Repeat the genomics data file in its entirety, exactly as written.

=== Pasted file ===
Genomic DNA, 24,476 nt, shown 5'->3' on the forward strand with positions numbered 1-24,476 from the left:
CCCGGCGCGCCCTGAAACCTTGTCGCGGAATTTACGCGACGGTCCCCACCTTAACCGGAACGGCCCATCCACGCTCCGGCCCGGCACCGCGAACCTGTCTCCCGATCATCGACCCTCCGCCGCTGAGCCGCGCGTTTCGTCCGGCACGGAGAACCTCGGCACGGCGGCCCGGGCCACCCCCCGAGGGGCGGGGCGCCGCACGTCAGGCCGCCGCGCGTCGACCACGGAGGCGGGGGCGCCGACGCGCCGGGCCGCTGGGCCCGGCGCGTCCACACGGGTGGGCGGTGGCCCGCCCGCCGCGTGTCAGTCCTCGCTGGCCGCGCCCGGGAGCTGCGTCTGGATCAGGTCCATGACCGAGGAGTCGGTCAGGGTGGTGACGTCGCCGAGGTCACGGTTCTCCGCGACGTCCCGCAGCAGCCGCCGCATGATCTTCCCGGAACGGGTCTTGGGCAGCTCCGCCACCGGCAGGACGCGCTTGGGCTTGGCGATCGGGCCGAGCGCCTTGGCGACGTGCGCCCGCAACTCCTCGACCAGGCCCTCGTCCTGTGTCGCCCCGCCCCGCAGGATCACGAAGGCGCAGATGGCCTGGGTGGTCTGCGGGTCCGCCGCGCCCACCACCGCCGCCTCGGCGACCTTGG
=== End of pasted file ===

Genomic DNA, 24,476 nt, shown 5'->3' on the forward strand with positions numbered 1-24,476 from the left:
CCCGGCGCGCCCTGAAACCTTGTCGCGGAATTTACGCGACGGTCCCCACCTTAACCGGAACGGCCCATCCACGCTCCGGCCCGGCACCGCGAACCTGTCTCCCGATCATCGACCCTCCGCCGCTGAGCCGCGCGTTTCGTCCGGCACGGAGAACCTCGGCACGGCGGCCCGGGCCACCCCCCGAGGGGCGGGGCGCCGCACGTCAGGCCGCCGCGCGTCGACCACGGAGGCGGGGGCGCCGACGCGCCGGGCCGCTGGGCCCGGCGCGTCCACACGGGTGGGCGGTGGCCCGCCCGCCGCGTGTCAGTCCTCGCTGGCCGCGCCCGGGAGCTGCGTCTGGATCAGGTCCATGACCGAGGAGTCGGTCAGGGTGGTGACGTCGCCGAGGTCACGGTTCTCCGCGACGTCCCGCAGCAGCCGCCGCATGATCTTCCCGGAACGGGTCTTGGGCAGCTCCGCCACCGGCAGGACGCGCTTGGGCTTGGCGATCGGGCCGAGCGCCTTGGCGACGTGCGCCCGCAACTCCTCGACCAGGCCCTCGTCCTGTGTCGCCCCGCCCCGCAGGATCACGAAGGCGCAGATGGCCTGGGTGGTCTGCGGGTCCGCCGCGCCCACCACCGCCGCCTCGGCGACCTTGG